3.12  Interestingly, the corresponding definition in the 1983 IBA Rules referred to ‘the specific rules of Arbitration agreed upon by the parties except in so far as evidence is concerned’.10 This formulation—suggesting that the provisions of the IBA Rules would take precedence over the General Rules in relation to matters of evidence—reflected the express wording to this effect contained in the Introduction to the 1983 IBA Rules.11 A more nuanced approach to issues of conflict was adopted in the 1999 IBA Rules, and followed in the 2010 IBA Rules, under which a tribunal is required to apply the IBA Rules in a manner that best accomplishes the purposes of both the IBA Rules and the General Rules. This may account for the original definition being abandoned. It is in Article 1.3 (where this new approach is stipulated) and in Article 1.5 (dealing with a situation where both the IBA Rules and the General Rules are silent) that the term ‘General Rules’ is used.

(p. 47) 7.  ‘IBA Rules on Evidence’ or ‘Rules’ Means these IBA Rules on the Taking of Evidence in International Arbitration, as They May Be Revised or Amended from Time to Time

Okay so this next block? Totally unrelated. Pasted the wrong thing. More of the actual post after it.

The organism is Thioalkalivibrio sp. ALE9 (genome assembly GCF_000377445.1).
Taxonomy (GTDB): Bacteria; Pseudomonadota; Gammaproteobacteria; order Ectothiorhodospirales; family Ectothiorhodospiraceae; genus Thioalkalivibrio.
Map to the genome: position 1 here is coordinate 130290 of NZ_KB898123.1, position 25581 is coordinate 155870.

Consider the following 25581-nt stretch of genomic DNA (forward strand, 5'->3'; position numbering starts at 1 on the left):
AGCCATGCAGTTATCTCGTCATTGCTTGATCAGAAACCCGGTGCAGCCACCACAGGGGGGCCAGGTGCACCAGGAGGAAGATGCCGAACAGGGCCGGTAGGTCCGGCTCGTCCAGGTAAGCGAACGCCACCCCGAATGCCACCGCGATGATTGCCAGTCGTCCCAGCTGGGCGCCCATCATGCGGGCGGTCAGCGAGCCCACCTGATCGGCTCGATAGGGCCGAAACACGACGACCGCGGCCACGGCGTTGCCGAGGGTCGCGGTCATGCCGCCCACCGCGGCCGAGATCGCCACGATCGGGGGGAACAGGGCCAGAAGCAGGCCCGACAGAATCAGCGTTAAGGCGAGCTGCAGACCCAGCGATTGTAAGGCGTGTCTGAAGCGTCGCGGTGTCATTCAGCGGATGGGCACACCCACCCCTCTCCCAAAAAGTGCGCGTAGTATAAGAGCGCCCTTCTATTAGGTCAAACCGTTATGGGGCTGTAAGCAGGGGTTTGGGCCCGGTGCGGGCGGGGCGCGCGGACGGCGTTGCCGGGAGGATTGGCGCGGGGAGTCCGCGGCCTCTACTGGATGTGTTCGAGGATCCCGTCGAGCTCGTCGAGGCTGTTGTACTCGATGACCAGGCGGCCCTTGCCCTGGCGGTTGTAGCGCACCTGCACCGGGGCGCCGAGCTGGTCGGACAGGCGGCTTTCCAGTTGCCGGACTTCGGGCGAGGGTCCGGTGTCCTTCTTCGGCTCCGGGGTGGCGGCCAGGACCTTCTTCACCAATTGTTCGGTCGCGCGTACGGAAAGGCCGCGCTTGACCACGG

3.13  This is a new definition introduced in the 2010 Rules. The definition suggests that any reference to the IBA Rules should be treated as a reference to the current version of those rules. In this respect, the terms of Article 1.2 of the IBA should be borne in mind. This provision is discussed in more detail in Chapter 4 but, in summary, it provides that where parties have agreed to apply the IBA Rules, they are deemed to have agreed to the version current on the date of such agreement, ie not the version current on the date the arbitration commences.

8.  ‘Party’ Means a Party to the Arbitration

3.14  For the purposes of the IBA Rules, we believe this definition to be straightforward and unambiguous.

9.  ‘Party-Appointed Expert’ Means a Person or Organization Appointed by a Party in Order to Report on Specific Issues Determined by the Party

3.15  This definition refers to an expert appointed within the umbrella of Article 5 of the IBA Rules (Party-Appointed Experts).